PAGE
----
Last Monday, NC5 held an interactive and activity-packed hand washing lesson for the children of the community, at the primary school in Simaltar. The lesson was filled with lots of learning, games, singing, competitions, and buckets of soapy water. The aim of the event was to raise awareness amongst the school children as to how, why, and when they should wash their hands properly (using soap and the 7 hand washing steps). The lesson began by introducing ourselves and asking them the following questions:
When is it best to wash your hands?
Why should you wash your hands?
When do you touch your hands to your mouth and eyes?
What happens if you don’t wash your hands?
The children were incredibly interactive, and were excited to get involved. After we had established the answers to all of the aforementioned questions together, we showed all the children microscopic pictures of the germs. We spoke about where they come from, and how they can make you very unwell, if you do not wash them off of your hands with soap and water.
Afterwards, we split the children into two separate groups; using an interactive comic with cut-out characters and germs, demonstrating how bacteria can travel easily from one object to another. We played a few games during the break, and commenced giving a tutorial on the seven hand washing steps. To asses how well we had all remembered the 7 steps of hand washing, we played a ‘hand washing relay’ game. Split into lines of 14, each of the children had to run from their line, up to a bucket, and show all 7 steps with soap before they could run to the back of their line. All of the children were rewarded for their hard work with sweets and a soap medallion. We finished the lesson by playing ‘Soap’ Bulldog.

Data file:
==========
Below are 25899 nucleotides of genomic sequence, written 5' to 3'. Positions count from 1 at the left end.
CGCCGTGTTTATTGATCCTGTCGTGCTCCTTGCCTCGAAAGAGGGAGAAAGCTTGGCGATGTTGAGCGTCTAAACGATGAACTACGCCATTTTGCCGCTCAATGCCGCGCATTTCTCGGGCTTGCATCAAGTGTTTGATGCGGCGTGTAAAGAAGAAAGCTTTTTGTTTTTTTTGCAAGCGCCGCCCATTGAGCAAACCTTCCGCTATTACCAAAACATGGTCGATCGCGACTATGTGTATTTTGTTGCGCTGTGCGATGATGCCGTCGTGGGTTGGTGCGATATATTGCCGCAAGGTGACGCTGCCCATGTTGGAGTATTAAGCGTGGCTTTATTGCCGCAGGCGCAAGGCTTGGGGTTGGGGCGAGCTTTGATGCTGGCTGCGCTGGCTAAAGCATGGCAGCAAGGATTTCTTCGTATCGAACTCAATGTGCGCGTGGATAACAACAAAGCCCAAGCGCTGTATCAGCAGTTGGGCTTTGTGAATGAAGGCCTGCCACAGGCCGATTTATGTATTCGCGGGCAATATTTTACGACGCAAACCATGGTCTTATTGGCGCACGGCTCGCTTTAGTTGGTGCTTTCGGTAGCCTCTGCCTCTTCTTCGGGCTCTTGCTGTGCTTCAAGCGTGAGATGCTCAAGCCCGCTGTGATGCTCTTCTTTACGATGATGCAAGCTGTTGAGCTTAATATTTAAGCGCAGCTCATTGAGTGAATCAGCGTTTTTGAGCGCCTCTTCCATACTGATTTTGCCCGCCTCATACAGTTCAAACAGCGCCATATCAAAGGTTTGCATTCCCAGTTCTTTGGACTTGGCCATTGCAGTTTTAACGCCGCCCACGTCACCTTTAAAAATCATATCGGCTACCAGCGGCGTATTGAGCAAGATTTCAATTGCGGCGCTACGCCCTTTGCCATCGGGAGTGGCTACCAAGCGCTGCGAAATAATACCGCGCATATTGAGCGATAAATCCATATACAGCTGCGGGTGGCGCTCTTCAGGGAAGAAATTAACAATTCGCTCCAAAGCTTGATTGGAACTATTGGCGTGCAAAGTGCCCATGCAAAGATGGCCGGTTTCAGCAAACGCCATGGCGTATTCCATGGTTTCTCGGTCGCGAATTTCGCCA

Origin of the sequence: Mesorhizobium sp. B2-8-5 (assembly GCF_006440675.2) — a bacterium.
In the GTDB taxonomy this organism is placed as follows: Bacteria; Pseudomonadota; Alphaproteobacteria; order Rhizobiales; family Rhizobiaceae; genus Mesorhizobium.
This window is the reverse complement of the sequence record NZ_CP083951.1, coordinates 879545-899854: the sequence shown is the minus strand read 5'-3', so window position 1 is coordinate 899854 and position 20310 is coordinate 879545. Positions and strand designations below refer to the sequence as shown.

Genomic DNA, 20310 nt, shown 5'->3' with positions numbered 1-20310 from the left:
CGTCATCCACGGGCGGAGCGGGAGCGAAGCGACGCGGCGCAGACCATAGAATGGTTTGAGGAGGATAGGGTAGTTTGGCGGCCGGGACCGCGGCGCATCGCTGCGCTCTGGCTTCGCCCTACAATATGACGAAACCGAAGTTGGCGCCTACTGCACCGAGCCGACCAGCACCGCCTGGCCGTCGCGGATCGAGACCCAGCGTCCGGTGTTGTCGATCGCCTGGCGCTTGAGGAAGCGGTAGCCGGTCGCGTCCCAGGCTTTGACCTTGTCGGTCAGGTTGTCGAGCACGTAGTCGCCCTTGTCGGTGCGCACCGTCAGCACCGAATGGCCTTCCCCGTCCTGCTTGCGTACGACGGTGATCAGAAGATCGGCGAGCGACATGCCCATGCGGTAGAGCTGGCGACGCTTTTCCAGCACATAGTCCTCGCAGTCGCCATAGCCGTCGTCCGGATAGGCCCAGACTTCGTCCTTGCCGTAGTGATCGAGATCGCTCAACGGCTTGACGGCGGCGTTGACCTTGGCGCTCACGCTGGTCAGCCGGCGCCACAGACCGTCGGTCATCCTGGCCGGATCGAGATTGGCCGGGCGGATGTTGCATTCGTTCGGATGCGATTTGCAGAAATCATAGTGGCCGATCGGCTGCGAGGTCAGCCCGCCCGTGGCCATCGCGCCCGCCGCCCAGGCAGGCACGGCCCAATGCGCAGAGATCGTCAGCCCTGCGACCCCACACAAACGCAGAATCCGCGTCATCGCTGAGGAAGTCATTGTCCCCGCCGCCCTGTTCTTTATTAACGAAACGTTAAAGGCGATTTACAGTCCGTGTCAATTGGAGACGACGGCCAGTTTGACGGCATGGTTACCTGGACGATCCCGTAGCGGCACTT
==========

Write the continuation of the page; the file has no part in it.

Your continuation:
The whole event was a huge success, and all of the children and volunteers had an amazing afternoon, everybody left school clean as a whistle!
On Tuesday, another group of volunteers travelled to Bhainse school, a 25 minute bus journey from Simaltar, to conduct a similar handwashing lesson with the primary school. After greeting the excited students with many a ‘namaste’, 50 children and 5 teachers crammed into a classroom, and the lesson got underway. The volunteers were delighted with how enthusiastic the students (and teachers!) were, with our questions, and each answer given by a student was followed by a round of applause from the class.
Having got the children to think about when and why to wash their hands, we led a demonstration of the 7 handwashing steps and followed this with the handwashing relay. Once the children had washed their hands following the 7 steps, they were allowed to go and eat their lunchtime snack. Whether their eagerness to wash their hands was due to the promise of food, or their genuine delight in washing their hands- we can’t know for sure, but as we left the school, the youngsters were showing the older students what they’d learned, accompanied by an ongoing chorus of ‘ek, dui, tin, char, panch, chha, saat (one, two, three, four, five, six, seven!)
Written by UK volunteers Sumaya, and Sarah (November Charlie 5)